Mark Twain on Learning German

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“Surely there is not another language that is so slipshod and systemless, and so slippery and elusive to the grasp. 

One is washed about in it, hither and thither, in the most helpless way; and when at last he thinks he has captured a rule which offers firm ground to take a rest on amid the general rage and turmoil of the ten parts of speech, he turns over the page and reads, “Let the pupil make careful note of the following exceptions."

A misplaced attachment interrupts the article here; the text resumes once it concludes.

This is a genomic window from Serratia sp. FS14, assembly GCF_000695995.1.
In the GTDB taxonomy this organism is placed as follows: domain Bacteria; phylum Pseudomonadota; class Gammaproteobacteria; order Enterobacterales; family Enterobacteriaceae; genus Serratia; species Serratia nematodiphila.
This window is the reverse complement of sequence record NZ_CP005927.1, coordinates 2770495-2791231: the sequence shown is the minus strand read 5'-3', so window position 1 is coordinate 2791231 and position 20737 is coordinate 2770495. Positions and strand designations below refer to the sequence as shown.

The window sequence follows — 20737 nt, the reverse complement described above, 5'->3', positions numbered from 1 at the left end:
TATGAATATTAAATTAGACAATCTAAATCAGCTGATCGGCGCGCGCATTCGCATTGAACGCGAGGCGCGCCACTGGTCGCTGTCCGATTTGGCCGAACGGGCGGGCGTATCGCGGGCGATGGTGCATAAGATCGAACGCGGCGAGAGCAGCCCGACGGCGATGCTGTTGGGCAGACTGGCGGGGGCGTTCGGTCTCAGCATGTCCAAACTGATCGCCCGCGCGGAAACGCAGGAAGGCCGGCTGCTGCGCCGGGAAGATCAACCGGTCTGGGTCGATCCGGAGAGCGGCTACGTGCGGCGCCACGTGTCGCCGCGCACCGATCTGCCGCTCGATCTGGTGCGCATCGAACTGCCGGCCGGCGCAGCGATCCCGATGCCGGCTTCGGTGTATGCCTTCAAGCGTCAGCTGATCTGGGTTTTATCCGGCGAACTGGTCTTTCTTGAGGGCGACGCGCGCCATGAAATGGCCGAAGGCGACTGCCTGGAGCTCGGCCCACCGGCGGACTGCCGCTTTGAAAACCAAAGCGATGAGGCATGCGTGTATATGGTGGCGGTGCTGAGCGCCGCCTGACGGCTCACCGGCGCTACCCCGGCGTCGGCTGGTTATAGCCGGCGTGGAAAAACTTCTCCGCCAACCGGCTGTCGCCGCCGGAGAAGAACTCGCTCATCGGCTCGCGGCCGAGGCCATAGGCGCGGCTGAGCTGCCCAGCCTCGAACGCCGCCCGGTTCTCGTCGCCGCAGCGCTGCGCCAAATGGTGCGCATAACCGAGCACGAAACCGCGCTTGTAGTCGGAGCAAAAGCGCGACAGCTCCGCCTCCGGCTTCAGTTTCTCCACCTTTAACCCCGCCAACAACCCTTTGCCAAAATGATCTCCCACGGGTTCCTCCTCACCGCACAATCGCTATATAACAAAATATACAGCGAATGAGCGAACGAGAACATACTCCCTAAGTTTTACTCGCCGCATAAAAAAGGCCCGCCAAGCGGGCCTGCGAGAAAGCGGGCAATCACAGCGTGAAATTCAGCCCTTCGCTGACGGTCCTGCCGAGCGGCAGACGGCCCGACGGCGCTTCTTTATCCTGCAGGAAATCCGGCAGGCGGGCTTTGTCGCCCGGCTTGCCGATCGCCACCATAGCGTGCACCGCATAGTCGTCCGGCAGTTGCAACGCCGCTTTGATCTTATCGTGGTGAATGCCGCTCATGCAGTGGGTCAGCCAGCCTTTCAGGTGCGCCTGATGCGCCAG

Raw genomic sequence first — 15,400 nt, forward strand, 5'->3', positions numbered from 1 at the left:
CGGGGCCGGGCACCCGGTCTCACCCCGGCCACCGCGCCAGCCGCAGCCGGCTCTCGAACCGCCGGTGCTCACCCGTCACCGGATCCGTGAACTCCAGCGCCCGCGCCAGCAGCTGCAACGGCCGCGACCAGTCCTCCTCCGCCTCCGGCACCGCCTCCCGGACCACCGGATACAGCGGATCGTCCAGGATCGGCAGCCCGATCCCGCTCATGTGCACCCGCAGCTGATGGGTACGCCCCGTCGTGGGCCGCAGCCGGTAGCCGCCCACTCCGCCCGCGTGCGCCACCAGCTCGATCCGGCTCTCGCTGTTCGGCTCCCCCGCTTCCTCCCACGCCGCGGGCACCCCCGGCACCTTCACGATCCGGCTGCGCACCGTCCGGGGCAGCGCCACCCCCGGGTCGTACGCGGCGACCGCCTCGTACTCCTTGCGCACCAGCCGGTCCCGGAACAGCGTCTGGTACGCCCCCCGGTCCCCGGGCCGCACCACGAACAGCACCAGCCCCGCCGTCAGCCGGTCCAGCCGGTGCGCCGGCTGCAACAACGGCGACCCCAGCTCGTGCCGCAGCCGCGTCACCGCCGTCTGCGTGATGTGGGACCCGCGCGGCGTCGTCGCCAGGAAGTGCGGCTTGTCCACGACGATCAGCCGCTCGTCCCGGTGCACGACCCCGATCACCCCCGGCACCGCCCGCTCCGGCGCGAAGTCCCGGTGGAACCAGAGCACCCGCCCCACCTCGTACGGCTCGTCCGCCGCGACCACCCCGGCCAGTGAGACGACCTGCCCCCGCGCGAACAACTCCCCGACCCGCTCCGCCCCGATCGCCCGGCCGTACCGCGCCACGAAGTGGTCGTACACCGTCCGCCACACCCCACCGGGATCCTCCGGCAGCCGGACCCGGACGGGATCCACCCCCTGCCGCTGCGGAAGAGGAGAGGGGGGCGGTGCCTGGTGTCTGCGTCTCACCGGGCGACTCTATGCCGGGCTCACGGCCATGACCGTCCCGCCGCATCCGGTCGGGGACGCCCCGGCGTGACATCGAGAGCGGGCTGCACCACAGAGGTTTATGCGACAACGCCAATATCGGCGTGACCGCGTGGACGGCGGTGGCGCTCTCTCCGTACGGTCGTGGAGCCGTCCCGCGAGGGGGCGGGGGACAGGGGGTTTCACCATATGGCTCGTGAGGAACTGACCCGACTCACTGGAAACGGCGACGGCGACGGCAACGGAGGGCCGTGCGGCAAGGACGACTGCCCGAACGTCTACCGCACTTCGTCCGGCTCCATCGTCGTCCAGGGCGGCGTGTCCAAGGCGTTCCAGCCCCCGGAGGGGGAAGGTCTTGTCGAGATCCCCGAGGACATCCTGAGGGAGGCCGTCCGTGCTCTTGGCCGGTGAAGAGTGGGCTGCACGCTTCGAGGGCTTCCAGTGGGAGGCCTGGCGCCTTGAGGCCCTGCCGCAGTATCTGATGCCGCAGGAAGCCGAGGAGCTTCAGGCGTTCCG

He runs his eye down and finds that there are more exceptions to the rule than instances of it. So overboard he goes again, to hunt for another Ararat and find another quicksand. Such has been, and continues to be, my experience.”

– Mark Twain, “The Awful German Language”